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To witness a horse change leads while racing at full speed is quite fascinating. Changing leads is the act of switching the leg that will reach farther forward in stride, but is this natural, and why do horses do this?
Racehorses change leads to maintain balance and negotiate a turn to the left or the right more adeptly and surge past their competitors. A horse tires quicker when they are continually staying on one lead.
The correct lead for your horse is the most straightforward strategy you’ll use to travel the shortest distance between two points quickly. Switching leads and using the right lead contributes to the performance of racehorses.
Importance of Being in the Correct Lead
It is very critical for a racehorse to stay in the correct lead. The main reason riders worry about leads is to maintain balance on circles and turns.
If a racehorse is running on the wrong lead around a turn, he must put extra effort into its stride through each step. When they switch to the correct lead, it gives them a boost of energy. This boost in power is critical for riders and their horses’ chances of winning a race.
Many riders focus on changing leads in the stretch driving to the finish line. Instead, jockeys should focus on switching to the correct lead down the backside, which helps the horse.
Some horses tend to stay on their inner lefts in the lane. However, if you don’t change leads on the backside, your racehorse will get tired soon before it changes at the head of the lane.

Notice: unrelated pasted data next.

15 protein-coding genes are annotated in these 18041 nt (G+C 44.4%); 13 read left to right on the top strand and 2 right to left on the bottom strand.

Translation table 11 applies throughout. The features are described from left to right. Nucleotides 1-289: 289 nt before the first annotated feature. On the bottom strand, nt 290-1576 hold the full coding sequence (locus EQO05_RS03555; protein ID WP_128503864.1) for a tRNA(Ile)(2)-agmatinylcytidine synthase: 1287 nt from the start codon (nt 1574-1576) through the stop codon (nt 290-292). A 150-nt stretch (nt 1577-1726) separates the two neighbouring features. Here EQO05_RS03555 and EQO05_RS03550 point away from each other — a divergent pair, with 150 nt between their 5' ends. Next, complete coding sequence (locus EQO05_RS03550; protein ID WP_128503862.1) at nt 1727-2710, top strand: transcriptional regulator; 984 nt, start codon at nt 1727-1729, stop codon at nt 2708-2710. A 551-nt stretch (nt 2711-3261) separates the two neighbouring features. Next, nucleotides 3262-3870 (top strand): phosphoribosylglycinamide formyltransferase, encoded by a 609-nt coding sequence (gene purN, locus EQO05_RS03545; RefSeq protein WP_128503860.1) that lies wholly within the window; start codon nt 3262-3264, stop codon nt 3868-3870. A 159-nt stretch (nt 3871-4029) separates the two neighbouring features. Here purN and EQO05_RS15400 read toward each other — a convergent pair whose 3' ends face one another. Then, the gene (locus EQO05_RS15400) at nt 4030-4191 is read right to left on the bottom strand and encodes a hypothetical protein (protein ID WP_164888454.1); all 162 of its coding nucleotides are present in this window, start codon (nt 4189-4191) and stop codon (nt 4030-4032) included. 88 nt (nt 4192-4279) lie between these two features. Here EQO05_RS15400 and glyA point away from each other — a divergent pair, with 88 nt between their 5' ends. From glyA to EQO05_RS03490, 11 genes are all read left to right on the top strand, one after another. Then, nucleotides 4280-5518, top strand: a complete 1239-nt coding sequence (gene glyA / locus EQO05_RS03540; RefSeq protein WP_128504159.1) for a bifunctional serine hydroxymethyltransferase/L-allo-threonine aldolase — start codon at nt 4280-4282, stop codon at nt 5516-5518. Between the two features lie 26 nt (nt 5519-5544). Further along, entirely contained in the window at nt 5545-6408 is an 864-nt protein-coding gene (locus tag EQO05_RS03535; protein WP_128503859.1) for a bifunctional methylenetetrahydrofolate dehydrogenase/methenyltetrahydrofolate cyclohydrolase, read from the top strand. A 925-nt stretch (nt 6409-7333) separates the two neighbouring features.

Failure to timely change leads results in adding more fatigue that will make your racehorse hang and stop. Changing leads is the most crucial exercise riders need to teach their racehorses.
The commands you give to your horse depend on how well-balanced and light your horse is on its feet. Proper training can sharpen your racehorse’s mind.
He’ll learn from the training and revert quickly to the benefit of a preferred left lane. When your racehorse is skilled enough to change leads, its confidence pulls off the maneuver at full speed.
Effectively changing leads improves their conformation. Their body will allow it at the top speed based on their physical strength.
Moreover, lead change is an essential characteristic of a racehorse when they participate in the Olympic dressage competition.
How to Command for Lead Change
A very well-balanced racehorse will quickly understand the need for changing the lead. Riders can use simple commands like a flick of their wrists.
The left wrist is used to take the left lead, whereas the right wrist is used to make the right lead. Along with the flick, you can slightly drift the horse in or out when directing them for a lead change.
A whip is used with the flick and drift to help with the timing. All these cues are used when the racehorse is waiting for the signal on the bridle. The ideal time to give a command is something an experienced rider knows.
After a few weeks of deliberate training and leadership, your horse will naturally change leads at the appropriate time. Horses changing leads effortlessly and naturally is the ultimate goal when training a racehorse.
A rider needs to observe his horse closely. The rider should notice if he is changing leads normally, late, early, or too often. If there is a change in the horse’s behavior regarding lead changing, it’s a cause of concern.